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Social services > 27. Social Security Benefit Coordination

Benefit offsets for related programs help reduce the potential for overlapping payments but pose administrative challenges.

Why This Area Is Important


Social Security provides old age benefits to millions of Americans, forming the foundation of retirement income. However, Social Security is more than a retirement program: it also provides benefits to survivors and other dependents, as well as to disabled workers. In 2011, over 60 million Americans received $770 billion in Social Security benefits. While Social Security provides benefits to many different groups, and beneficiaries may receive benefits from more than one social safety net program, Social Security’s design helps reduce overlap with other programs. The Social Security programs are subject to several provisions that offset benefits for individuals who receive both Social Security benefits and similar benefits under another program.[1] However, ensuring that these provisions offset benefits appropriately and accurately can pose administrative challenges.

As GAO reported in March 2011, the Social Security Administration (SSA) needed accurate information from state and local governments on retirees who receive pensions from employment not covered under Social Security to fairly and accurately apply two public pension offsets—the Government Pension Offset, which generally applies to spouse and survivor benefits, and the Windfall Elimination Provision, which applies to retired and disabled worker benefits. GAO continues to believe that it is important to apply the Government Pension Offset and Windfall Elimination Provision consistently and equitably and reiterates its earlier recommendation that Congress consider giving the Internal Revenue Service the authority to collect the information that SSA needs on government pension income to administer the Government Pension Offset and Windfall Elimination Provision accurately and fairly. In this report, we focus on other offsets—workers’ compensation offsets.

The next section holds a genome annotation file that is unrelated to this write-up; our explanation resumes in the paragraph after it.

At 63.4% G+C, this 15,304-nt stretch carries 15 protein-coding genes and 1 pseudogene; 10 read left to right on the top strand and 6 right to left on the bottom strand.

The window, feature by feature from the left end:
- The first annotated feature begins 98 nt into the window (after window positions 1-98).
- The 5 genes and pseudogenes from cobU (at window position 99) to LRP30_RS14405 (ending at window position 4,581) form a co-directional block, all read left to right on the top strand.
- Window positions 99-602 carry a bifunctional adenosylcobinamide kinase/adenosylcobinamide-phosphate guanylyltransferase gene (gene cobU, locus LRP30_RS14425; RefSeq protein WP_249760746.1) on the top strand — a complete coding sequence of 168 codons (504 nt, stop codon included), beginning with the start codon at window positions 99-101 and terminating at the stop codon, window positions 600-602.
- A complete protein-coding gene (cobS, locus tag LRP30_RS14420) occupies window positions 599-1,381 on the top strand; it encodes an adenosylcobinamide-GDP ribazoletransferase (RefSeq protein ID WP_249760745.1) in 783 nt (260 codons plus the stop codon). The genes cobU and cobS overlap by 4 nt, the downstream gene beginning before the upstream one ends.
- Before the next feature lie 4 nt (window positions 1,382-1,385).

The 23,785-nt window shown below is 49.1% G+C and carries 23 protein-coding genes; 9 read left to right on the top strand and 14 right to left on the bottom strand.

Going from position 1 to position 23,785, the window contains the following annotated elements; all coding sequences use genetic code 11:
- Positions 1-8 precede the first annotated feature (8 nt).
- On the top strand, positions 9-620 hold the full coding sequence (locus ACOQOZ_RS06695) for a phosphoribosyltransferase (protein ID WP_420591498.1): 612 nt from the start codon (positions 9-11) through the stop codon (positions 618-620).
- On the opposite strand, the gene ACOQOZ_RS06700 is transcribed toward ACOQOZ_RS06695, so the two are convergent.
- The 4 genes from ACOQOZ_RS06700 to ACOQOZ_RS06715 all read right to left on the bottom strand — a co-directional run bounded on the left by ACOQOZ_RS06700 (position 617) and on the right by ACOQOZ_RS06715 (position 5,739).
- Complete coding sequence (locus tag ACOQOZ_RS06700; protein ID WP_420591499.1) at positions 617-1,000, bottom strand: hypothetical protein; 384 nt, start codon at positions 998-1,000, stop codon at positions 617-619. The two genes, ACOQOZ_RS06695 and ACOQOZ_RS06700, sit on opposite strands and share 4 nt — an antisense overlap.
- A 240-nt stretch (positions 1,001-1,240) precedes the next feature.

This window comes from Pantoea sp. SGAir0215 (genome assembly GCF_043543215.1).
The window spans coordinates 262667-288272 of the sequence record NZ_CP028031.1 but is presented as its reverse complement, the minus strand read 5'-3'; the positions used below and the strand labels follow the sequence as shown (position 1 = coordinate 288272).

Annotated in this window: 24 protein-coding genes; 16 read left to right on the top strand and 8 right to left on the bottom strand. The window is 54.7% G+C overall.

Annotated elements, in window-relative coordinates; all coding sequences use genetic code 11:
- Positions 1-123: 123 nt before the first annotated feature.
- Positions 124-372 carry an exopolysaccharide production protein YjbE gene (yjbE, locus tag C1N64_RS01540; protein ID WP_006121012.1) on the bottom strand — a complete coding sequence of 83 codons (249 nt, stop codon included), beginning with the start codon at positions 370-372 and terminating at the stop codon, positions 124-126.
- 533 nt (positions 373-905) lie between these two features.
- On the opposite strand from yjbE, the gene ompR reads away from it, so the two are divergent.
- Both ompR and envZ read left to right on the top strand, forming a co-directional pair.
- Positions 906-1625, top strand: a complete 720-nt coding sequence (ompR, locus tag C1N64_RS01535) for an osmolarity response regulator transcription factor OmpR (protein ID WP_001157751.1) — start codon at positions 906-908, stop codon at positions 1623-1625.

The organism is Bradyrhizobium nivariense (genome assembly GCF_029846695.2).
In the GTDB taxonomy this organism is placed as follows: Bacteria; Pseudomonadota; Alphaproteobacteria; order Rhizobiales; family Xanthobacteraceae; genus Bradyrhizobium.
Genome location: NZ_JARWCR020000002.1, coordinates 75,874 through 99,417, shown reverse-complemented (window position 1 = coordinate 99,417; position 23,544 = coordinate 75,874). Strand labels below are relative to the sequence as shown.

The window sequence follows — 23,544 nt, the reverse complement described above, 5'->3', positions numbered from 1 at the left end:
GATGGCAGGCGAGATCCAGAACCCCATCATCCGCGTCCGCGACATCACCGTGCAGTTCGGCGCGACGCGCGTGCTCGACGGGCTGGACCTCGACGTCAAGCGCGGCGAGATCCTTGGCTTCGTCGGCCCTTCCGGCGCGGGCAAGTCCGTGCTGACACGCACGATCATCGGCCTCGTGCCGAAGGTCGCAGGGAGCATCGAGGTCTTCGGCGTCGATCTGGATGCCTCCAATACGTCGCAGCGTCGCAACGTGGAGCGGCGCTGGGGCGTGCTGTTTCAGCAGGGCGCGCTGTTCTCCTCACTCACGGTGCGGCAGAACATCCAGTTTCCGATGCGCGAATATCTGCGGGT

[1]For some of these programs, the calculation of the offset is not a significant issue. Supplemental Security Income (SSI) provides financial assistance to eligible individuals who are age 65 or older, blind or disabled, and who have limited income and resources. While SSI provides benefits to individuals with disabilities, the Disability Insurance (DI) program, also administered by SSA, uses the same definition of disability as SSI. SSI is a means-tested program, and the amount of the DI benefit is considered as income when determining whether an individual with a disability also qualifies for SSI. While individuals who receive SSI and DI have their SSI benefit offset based on the amount of their DI benefit, the appropriate offset calculation is not an issue since SSA administers both programs. Social Security also allows a person to receive both SSI and Temporary Assistance for Needy Families payments, but Temporary Assistance for Needy Families benefits are also considered income for SSI purposes, and will reduce the SSI payment. Other assistance received, such as from the Supplemental Nutrition Assistance Program and home energy assistance, is not considered income for SSI and thus does not offset the amount of the benefit received.

What GAO Found


The Social Security program’s workers’ compensation offsets reduce the potential for overlapping payments to beneficiaries who also receive workers’ compensation benefits. However, the lack of reliable information on receipt of workers’ compensation can result in these offset provisions not being administered fairly or equitably. Adequately addressing this issue offers the potential for cost savings by reducing overpayments.